THE FAMOUS ELSEWHERE QUESTIONNAIRE: George D. Henderson of the Puddle
George D. Henderson founded Dunedin’s psych-pop band the Puddle in 1983/84 and over the following decade the group recorded an EP, an album and a single for Flying Nun, all of which are curently out of print.
However “a Lazarus-like comeback over the past five years” (as the press release says) has seen three new albums in the past few years, their ’09 The Shakespeare Monkey being hailed as one of the best of the year at Elsewhere. (see here).
The latest album Playboys in the Bush (out now CD and vinyl LP) was equally well received here.
The current touring line up of The Puddle (see dates below) features long-time fan Gavin Shaw on bass, multi-instrumentalist Allan Starrett on keyboards and viola, and George’s brother (and occasional 1984/85 Puddle drummer) Ian on drums. The addition of the ubiquitous Mr Starrett (who collaborated with George in Mink and The Puddle’s Songs for Emily Valentine album in the Nineties, and has also played with the Pop Art Toasters, the Bats and David Kilgour) brings back that essential keyboard element missing since the early Nineties.
We quote the amusing press release again: “Puddle’s catholic mix of pop, blues, psychedelia, jazz, minimalism, rock’n’roll and god-knows-what-else appeals to humans of all ages who are not too proud to dance and the lyrics of love, sex, drugs, bewilderment and space travel are clearly audible at all times. Their live performances are legendary, walking the fine line between epiphany and cacophony with unexpected musical and lyrical rabbits pulled from invisible hats.”
Henderson here, with admirable candour, answers the fast 15 questions . . .
The first piece of music which really affected you was . . .
Ride of The Valkerie by Richard Wagner, in my parent’s 7” pile
Your first (possibly embarrassing) role models in music were . . .
Lennon or Jagger, Ramones or Nirvana, Madonna or Gaga, Jacko or Jay-Z?
Lennon played instruments and wrote better, but Jagger stuck up for the male sex while Lennon folded. Nirvana annoyed me, Ramones bored me, so Nirvana. No opinion on the ladies. Not familiar with Jay-Z but Jacko was a genius and would be hard to beat at his game.
If music was denied you, your other career choice would be . . .
Best-selling quack doctor
The three songs (yours, or by others) you would love everyone to hear are . . .
Beings Rest Finally by Beat Rhythm Fashion, Song for Insane Times by Kevin Ayers, This Liberal Love by Microdisney
Any interesting, valuable or just plain strange musical memorabilia at home?
A copy of the Nux Vomica 7” My Life To Live b/w TV Producer
The best book on music or musicians you have read is . . .
Renegade (by Mark E. Smith), Positively George Street (by Matthew Bannister), Songs They Don’t Play on the Radio (by Nico’s former keyboard player). They all remind me of aspects of my own career. Have You Checked the Children (by George Churton) which actually discusses it in depth.
If you could get on stage with anyone it would be . . . (And you would play?)
I’d love to sing one my songs with the Clientele. Naked would do.
The three films you’d insist anybody watch because they might understand you better are . . .
Autofocus. Punch Drunk Love. Dark of the Sun.
The last CD or vinyl album you bought was . . . (And your most recent downloads include . . .)
Vinyl album: Andy Williams’ Love Andy, his best in my opinion. Best recent download Between the Buttons by The Rolling Stones, their best also in my opinion.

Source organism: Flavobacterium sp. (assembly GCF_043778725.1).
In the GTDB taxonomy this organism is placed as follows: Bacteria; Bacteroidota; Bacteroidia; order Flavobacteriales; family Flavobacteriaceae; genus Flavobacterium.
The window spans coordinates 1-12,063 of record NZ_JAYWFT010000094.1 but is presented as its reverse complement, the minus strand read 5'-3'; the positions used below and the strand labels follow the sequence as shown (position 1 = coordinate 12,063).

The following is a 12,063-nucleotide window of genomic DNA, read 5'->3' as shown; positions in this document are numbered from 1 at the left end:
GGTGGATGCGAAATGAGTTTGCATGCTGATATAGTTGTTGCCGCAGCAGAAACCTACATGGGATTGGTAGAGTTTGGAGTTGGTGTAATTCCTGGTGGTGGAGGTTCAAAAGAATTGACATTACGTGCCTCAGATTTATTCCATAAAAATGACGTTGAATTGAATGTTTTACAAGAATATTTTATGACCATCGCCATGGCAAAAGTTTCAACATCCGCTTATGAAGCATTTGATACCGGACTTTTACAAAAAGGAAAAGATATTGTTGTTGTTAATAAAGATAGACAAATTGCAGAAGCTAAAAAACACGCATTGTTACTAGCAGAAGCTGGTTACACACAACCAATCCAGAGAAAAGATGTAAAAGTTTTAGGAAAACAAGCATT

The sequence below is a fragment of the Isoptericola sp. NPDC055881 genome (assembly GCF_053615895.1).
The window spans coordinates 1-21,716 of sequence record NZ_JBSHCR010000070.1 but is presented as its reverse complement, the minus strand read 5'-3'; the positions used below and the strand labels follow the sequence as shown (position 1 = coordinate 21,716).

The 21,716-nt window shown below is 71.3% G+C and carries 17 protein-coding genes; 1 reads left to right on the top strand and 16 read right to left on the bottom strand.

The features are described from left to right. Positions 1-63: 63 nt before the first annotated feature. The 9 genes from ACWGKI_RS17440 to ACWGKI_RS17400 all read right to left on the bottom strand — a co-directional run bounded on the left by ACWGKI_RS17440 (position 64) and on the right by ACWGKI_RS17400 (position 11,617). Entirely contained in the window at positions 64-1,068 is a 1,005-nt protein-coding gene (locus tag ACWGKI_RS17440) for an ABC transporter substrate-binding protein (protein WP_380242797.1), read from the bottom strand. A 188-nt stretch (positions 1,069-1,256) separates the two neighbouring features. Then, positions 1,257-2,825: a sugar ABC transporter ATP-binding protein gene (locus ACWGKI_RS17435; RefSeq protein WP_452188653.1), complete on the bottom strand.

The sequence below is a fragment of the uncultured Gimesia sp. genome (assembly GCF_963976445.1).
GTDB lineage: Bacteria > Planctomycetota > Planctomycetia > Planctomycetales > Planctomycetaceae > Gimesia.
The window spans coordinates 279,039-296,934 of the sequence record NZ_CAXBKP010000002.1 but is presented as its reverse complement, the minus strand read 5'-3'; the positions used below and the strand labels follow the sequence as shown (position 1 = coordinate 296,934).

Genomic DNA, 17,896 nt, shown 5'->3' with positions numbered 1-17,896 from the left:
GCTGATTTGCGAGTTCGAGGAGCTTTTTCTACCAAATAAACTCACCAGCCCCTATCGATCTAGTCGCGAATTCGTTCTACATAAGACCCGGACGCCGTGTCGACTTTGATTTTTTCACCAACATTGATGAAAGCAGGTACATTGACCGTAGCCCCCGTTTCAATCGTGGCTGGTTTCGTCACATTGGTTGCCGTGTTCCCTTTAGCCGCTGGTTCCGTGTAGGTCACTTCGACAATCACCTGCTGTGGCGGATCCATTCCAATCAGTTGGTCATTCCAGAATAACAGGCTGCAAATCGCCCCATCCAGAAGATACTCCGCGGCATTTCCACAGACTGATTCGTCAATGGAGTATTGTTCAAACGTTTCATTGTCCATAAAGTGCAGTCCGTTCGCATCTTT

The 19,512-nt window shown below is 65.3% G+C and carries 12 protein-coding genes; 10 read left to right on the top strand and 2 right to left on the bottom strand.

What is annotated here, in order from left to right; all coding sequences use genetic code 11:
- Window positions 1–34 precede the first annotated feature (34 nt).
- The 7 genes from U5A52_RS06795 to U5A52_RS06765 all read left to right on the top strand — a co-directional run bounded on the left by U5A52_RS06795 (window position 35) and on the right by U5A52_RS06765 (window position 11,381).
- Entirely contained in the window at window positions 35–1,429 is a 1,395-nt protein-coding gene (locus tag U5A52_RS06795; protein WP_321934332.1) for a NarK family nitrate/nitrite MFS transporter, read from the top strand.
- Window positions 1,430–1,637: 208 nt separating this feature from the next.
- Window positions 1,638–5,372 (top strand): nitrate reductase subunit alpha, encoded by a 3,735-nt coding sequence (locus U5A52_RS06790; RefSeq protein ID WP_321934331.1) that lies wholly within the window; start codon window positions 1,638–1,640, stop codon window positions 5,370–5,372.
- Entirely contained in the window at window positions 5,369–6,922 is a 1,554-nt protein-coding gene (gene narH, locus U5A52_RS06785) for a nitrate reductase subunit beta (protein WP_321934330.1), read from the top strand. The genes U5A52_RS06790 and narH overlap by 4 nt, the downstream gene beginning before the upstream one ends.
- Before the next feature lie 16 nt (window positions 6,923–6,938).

One song, royalties for life, never have to work again. The song by anyone, yourself included, which wouldn’t embarrass you in that case would be . . .
No song that did half that well could ever embarrass me.
The poster, album cover or piece of art could you live with on your bedroom forever would be . . .
Playboys in the Bush or anything by Tanya Hoar
You are allowed just one tattoo, and it is of . . .
I have enough scars already without paying some drongo to tag me.
David Bowie sang, “Five years, that’s all we’ve got . . .” You would spend them where, doing . . .?
Just right here doing what I’m doing. I’ve based my life on that premise for the past five years. You don’t understand Playboys in the Bush if you don’t realise that my major anxiety was dying before it was recorded. I dreaded the idea of falling under a bus and no-one hearing the songs. Sometimes I care more about posterity than I do about my own children.
And finally, in the nature of press conferences in Japan, “Can you tell me please why this is your best album ever?”
For a start, it’s very unlikely that I’ll ever again have this much money or time to spend on an album or this many talented collaborators. The album catches a special point in my life, the point five years ago when I started to live to my full potential; it catches the energy of a new romance, the excitement and terror of new starts, while pillaging my past for unexploited highlights.
So it covers a wider period of creativity than previous work (two and a half decades), yet the exact moment of its creation was especially intense.
It’s the first album I made in a reasonably sober state, and it’s the first album anywhere to have artwork by Tanya Hoar.
The Puddle’s New Zealand tour dates in February are as follows . . .
Friday 4 February, Hamilton, Ward Lane (with Matthew Bannister + Hollow Grinders)
Saturday 5 Feb, Auckland, Dogs Bollix (with Azalia Snail + Sandra Bell)
Wednesday 9 Feb, Gisborne, Kingfisher Bar (with The Opposite Sex)
Thursday 10 Feb, Masterton, Golden Shears (with Dragstrip)
Friday 11 Feb, Palmerston North, Roayl Hotel (with Vorn)
Saturday 12 Feb, Wellington, Happy! (with Vorn)
Added: 31 Jan 2011